Last week we reported that four of the satellite-tagged Ospreys that we followed as part of World Osprey Week were still heading north. The great news is that two of them have now made it back to their nests.
Pertti Saurola reports that Ilpo finally returned to his nest in southern Finland on 24th April, some ten days later than his mate, Helena. The first exact GPS fix from the nest was recorded at 21:16. Next morning Ilpo went fishing at Haapajärvi around 07:20, and again at 09:40 when he caught another fish at Kernaalanjärvi. He eventually returned to the nest at around 11:00. Juhani Koivu from the Osprey Foundation and raptor ringer Harri Koskinen were at the nest at 10am and saw Helena waiting for Ilpo to return with breakfast. The remaining two Finnish birds, Seija and Tero are still in Poland and Russia respectively.
Over the other side of the Atlantic, North Fork Bob has finally made it back to Long Island. He arrived during the afternoon of 21st April and is now doing his best to attract a mate and breed for the first time. Let’s hope he is successful!
With Ospreys back at their nests in Europe and America webcams provide a really exciting way to follow them. That’s exactly what students from one Zespó? Szkó? nr 1 w Radawnicy in Poland have been doing. English teacher Joanna Zamczyk takes up the story…
In Poland there are only 30 pairs of ospreys. We are really happy that near our village there is also an osprey’s nest. In Lipka the nest had been located on an artificial platform. Several years ago our ospreys moved to another place – a pylon, but unfortunately their nest was destroyed during the winter season, because of unfavouable weather conditions. Currently, after the rebuilding of the nest, power engineers were able to install a webcam in the ospreys’ house. It is the first live transmission from ospreys’ nest in Poland. We can observe these amazing birds online here. Recently when we have been observing the nest via the webcam, we have noticed that there were not two but three adult ospreys ! That was really surprising.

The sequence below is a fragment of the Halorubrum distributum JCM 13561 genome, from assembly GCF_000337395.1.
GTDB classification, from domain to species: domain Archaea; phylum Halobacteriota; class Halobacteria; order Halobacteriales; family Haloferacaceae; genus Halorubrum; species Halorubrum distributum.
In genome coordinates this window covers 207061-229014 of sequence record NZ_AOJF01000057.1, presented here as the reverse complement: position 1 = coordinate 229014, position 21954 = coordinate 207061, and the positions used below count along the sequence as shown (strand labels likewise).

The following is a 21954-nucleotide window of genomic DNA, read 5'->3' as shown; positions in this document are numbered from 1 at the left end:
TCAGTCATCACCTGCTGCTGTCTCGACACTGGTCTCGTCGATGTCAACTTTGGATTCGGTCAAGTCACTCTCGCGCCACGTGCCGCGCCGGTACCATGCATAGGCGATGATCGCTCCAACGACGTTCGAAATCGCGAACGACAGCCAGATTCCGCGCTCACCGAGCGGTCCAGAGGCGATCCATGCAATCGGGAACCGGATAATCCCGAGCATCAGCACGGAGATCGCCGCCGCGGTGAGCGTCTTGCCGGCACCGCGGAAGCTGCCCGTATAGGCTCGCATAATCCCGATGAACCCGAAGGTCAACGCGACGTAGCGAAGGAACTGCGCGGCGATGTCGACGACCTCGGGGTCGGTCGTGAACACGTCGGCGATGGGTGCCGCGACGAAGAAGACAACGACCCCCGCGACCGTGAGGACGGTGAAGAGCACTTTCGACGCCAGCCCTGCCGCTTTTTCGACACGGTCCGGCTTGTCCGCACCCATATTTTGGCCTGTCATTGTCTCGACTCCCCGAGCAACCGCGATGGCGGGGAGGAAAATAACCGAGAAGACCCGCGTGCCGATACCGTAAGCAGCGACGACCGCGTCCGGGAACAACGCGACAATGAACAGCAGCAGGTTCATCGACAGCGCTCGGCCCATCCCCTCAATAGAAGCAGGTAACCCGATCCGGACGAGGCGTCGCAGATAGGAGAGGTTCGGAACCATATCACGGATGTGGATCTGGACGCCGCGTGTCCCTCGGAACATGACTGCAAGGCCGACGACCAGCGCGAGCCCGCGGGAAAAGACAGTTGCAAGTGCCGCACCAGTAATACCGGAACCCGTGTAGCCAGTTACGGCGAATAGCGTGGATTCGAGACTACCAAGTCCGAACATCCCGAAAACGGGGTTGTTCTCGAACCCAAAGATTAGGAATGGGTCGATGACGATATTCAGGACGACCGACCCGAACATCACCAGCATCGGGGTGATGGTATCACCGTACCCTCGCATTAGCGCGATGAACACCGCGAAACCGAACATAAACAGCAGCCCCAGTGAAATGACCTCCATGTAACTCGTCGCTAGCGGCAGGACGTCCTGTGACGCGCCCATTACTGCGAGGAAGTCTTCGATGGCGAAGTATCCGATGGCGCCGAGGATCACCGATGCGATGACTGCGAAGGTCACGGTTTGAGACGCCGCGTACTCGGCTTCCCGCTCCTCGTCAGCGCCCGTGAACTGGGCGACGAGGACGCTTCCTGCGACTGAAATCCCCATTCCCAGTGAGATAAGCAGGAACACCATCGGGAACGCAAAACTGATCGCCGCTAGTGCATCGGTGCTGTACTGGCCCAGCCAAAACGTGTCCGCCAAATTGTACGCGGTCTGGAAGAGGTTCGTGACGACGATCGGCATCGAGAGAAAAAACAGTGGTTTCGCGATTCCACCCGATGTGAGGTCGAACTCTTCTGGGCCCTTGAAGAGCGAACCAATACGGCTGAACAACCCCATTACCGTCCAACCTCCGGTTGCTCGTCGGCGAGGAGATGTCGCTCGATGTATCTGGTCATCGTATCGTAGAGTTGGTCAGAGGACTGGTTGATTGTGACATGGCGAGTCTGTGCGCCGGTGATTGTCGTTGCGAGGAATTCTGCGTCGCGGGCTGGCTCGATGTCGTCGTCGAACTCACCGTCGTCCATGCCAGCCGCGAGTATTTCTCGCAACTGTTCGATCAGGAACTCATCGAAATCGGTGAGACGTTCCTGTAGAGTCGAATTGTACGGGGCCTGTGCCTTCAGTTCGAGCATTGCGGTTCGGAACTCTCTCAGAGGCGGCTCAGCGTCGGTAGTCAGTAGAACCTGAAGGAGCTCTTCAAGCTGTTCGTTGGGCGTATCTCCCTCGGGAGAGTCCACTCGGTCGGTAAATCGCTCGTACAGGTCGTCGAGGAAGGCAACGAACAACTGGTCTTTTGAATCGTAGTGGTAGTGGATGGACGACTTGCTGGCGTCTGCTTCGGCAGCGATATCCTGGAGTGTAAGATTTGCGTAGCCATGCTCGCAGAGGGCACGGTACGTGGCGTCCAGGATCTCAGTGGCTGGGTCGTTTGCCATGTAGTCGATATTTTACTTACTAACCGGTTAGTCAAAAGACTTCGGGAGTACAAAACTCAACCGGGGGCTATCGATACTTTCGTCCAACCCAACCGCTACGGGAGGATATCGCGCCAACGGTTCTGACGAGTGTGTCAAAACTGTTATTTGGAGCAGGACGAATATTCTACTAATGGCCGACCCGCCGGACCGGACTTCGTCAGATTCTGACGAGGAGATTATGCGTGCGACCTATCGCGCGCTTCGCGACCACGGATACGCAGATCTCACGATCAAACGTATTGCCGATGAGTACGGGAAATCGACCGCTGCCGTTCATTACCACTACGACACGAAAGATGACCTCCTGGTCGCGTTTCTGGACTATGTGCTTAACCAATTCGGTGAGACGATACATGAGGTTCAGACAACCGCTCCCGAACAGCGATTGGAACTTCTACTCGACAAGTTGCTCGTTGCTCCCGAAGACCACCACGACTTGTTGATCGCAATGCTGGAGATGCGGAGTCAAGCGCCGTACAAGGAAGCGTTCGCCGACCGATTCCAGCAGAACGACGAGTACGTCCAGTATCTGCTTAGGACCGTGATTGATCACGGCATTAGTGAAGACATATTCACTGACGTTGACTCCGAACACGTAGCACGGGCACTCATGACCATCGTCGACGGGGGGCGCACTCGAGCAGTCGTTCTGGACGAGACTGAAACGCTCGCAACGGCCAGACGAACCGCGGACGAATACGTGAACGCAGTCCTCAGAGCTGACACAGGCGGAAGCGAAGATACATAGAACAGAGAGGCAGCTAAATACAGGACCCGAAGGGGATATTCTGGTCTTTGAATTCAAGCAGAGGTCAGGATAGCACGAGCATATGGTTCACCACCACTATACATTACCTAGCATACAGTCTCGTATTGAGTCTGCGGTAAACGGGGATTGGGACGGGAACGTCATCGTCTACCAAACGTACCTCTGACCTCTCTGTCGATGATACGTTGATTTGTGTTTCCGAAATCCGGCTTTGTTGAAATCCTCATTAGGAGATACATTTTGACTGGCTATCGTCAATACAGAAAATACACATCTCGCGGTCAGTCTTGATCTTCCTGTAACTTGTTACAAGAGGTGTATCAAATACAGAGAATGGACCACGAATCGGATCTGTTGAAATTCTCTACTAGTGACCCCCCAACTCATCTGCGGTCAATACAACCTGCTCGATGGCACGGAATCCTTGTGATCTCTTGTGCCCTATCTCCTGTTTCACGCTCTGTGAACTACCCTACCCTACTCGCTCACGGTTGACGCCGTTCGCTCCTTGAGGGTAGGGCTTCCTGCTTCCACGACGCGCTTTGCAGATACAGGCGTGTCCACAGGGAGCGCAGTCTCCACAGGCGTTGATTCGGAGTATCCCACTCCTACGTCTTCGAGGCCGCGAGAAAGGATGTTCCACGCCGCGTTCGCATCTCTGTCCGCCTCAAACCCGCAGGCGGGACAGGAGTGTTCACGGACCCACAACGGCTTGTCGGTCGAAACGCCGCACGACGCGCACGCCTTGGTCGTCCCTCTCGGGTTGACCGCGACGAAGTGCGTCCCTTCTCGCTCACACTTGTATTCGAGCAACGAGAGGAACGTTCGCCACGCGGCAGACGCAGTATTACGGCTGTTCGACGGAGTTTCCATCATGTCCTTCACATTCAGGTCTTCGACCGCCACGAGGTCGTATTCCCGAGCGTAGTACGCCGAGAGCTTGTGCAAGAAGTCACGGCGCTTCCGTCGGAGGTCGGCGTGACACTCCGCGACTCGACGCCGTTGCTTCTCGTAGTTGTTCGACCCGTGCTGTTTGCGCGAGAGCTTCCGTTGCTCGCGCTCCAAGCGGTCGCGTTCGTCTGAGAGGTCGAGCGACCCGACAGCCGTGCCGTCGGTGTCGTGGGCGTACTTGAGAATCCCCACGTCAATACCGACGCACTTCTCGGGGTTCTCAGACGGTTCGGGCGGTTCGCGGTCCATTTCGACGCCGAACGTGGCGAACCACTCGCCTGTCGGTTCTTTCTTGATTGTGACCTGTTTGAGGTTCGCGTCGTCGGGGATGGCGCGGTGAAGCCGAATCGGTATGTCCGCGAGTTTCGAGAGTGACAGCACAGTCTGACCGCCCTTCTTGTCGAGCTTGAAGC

Another WOW school who have been following Ospreys at their nest is Provo Primary School in the Turks and Caicos Islands. Principal Sian Jones has been in touch to say that a pair of Ospreys are nesting on a platform that students at the school helped to erect during WOW last year. Here are a couple of photos taken by one of the families – notice how white the Caribbean Ospreys are compared to their American and European counterparts!
Meanwhile Montorre and Urretxindorra Schools from the Basque Country have also been busy with their Osprey studies. They have made these three superb videos as part of their work for World Osprey Week – well done to them all!
Montorre School were one of four schools who participated in an international Skype link on the final day of WOW. Here’s pupils from Edith Weston Primary School talking to them during the link-up.
Another school who got involved in WOW this year was Chirbury School in Montgomeryshire. Teaching Assistant Kate Puplett has sent us some of the excellent work that children in the Osprey club did during WOW. She says ‘The Osprey Club children really enjoyed WOW, it was just brilliant to follow the tracked ospreys’ progress in such detail (shame 30(05) got stuck in Spain!!). We loved reading the blogs and feeling part of a world wide community of osprey lovers.
Many thanks to you and your team for all your hard work organising such a fantastic osprey-filled week. We hope to be part of it again next year.’ Huge thanks to Kate and everyone at Chirbury!
To find out how your school can get involved in the Osprey Flyways Project and World Osprey Week, click here.
If you’re a teacher you might also like to book on to the teacher training day that we’re organising in July. Click here for more information and booking details.